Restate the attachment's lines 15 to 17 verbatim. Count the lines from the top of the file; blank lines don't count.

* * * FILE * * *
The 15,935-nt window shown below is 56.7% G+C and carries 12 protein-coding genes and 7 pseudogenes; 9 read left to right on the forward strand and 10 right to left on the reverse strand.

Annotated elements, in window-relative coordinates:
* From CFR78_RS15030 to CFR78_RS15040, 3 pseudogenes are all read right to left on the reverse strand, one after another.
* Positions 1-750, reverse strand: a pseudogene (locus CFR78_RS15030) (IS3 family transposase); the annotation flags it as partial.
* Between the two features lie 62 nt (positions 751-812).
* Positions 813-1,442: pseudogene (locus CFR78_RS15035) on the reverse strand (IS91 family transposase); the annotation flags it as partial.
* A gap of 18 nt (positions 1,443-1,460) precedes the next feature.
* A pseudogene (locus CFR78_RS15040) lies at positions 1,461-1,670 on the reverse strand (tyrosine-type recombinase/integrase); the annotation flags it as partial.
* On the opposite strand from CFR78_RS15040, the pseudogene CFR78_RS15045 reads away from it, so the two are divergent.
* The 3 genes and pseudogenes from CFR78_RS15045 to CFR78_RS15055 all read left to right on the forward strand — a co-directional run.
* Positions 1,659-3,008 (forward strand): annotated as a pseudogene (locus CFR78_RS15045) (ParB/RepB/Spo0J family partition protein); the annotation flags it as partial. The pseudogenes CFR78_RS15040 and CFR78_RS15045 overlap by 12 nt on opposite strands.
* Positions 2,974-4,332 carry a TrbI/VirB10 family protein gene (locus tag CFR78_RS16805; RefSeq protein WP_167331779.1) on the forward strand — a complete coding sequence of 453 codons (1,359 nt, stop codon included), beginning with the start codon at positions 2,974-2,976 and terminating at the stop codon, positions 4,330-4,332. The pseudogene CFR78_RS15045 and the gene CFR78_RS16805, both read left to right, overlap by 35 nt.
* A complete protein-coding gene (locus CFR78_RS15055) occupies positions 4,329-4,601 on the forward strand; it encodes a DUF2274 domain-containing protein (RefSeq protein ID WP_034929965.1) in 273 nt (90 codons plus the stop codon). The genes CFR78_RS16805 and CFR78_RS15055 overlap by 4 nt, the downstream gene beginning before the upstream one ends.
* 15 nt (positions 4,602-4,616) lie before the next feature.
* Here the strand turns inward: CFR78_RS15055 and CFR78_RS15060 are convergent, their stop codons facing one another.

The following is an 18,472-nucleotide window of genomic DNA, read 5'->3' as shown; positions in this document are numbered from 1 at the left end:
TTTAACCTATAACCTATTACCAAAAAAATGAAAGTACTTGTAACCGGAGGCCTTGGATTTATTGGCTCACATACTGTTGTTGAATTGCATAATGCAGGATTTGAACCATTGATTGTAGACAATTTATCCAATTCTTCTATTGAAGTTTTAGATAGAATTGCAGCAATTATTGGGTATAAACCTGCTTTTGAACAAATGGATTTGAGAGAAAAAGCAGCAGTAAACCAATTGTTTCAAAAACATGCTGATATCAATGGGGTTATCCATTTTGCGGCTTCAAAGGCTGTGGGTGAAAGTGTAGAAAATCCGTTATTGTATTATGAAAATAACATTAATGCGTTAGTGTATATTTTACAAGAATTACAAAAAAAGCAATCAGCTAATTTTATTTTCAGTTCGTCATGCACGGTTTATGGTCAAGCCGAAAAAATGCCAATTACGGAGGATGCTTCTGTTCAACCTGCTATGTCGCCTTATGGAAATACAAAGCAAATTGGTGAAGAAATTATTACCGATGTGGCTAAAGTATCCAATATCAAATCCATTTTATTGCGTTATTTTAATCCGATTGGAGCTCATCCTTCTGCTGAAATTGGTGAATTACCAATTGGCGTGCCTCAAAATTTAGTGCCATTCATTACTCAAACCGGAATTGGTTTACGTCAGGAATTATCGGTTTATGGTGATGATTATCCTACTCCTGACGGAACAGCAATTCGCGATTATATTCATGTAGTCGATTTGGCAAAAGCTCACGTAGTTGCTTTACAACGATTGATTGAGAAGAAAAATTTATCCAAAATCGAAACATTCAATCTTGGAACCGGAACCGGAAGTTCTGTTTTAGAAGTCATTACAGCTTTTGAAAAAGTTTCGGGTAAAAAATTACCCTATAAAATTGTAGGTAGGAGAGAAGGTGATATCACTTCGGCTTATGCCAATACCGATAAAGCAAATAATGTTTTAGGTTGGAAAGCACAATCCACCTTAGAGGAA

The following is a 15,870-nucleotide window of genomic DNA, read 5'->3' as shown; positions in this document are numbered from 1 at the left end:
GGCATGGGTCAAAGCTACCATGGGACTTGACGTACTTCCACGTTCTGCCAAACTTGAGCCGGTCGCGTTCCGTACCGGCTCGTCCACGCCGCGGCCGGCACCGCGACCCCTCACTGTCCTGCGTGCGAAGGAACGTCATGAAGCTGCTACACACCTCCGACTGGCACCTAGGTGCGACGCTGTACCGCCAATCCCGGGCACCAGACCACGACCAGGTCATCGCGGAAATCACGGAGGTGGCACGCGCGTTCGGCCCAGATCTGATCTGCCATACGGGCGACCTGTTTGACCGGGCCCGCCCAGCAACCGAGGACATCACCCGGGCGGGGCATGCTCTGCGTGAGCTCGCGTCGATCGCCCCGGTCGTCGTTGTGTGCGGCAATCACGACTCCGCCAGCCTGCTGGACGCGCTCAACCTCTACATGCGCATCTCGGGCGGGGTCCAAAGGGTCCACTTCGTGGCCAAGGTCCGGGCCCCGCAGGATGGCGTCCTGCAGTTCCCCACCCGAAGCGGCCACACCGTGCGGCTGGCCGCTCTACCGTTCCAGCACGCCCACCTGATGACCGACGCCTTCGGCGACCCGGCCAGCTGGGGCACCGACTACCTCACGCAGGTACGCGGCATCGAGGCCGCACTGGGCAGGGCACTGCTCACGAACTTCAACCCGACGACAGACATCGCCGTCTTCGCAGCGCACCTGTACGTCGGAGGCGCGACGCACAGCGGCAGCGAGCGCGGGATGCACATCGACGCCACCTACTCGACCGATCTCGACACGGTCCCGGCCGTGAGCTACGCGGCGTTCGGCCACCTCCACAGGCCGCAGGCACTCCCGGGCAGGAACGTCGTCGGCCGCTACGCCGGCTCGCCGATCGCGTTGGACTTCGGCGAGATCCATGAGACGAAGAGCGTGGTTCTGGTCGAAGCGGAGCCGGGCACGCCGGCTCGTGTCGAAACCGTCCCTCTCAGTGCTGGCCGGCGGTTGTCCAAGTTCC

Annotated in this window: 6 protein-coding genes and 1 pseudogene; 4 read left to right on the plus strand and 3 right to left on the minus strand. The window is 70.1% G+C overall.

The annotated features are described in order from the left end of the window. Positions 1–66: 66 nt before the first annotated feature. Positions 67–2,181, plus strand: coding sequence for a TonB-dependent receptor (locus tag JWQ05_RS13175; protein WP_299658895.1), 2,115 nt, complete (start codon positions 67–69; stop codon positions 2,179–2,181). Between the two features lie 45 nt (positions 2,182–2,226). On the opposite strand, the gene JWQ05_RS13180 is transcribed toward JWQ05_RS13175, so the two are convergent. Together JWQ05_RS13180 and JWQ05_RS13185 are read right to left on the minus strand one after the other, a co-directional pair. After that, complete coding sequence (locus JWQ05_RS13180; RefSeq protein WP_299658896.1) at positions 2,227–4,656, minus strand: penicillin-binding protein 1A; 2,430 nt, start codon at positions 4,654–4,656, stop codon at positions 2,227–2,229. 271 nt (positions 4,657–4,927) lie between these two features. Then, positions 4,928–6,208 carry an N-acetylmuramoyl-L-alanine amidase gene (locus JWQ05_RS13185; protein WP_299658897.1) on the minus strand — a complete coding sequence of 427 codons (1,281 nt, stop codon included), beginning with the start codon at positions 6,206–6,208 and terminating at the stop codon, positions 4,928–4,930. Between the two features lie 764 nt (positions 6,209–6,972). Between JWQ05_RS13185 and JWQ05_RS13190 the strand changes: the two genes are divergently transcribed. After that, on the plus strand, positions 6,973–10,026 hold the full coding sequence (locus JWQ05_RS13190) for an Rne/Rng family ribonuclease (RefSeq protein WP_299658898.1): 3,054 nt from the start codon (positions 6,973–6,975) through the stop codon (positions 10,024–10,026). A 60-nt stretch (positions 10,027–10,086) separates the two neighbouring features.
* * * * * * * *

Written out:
* Here the strand turns inward: CFR78_RS15055 and CFR78_RS15060 are convergent, their stop codons facing one another.

The following is an 18,472-nucleotide window of genomic DNA, read 5'->3' as shown; positions in this document are numbered from 1 at the left end:
TTTAACCTATAACCTATTACCAAAAAAATGAAAGTACTTGTAACCGGAGGCCTTGGATTTATTGGCTCACATACTGTTGTTGAATTGCATAATGCAGGATTTGAACCATTGATTGTAGACAATTTATCCAATTCTTCTATTGAAGTTTTAGATAGAATTGCAGCAATTATTGGGTATAAACCTGCTTTTGAACAAATGGATTTGAGAGAAAAAGCAGCAGTAAACCAATTGTTTCAAAAACATGCTGATATCAATGGGGTTATCCATTTTGCGGCTTCAAAGGCTGTGGGTGAAAGTGTAGAAAATCCGTTATTGTATTATGAAAATAACATTAATGCGTTAGTGTATATTTTACAAGAATTACAAAAAAAGCAATCAGCTAATTTTATTTTCAGTTCGTCATGCACGGTTTATGGTCAAGCCGAAAAAATGCCAATTACGGAGGATGCTTCTGTTCAACCTGCTATGTCGCCTTATGGAAATACAAAGCAAATTGGTGAAGAAATTATTACCGATGTGGCTAAAGTATCCAATATCAAATCCATTTTATTGCGTTATTTTAATCCGATTGGAGCTCATCCTTCTGCTGAAATTGGTGAATTACCAATTGGCGTGCCTCAAAATTTAGTGCCATTCATTACTCAAACCGGAATTGGTTTACGTCAGGAATTATCGGTTTATGGTGATGATTATCCTACTCCTGACGGAACAGCAATTCGCGATTATATTCATGTAGTCGATTTGGCAAAAGCTCACGTAGTTGCTTTACAACGATTGATTGAGAAGAAAAATTTATCCAAAATCGAAACATTCAATCTTGGAACCGGAACCGGAAGTTCTGTTTTAGAAGTCATTACAGCTTTTGAAAAAGTTTCGGGTAAAAAATTACCCTATAAAATTGTAGGTAGGAGAGAAGGTGATATCACTTCGGCTTATGCCAATACCGATAAAGCAAATAATGTTTTAGGTTGGAAAGCACAATCCACCTTAGAGGAA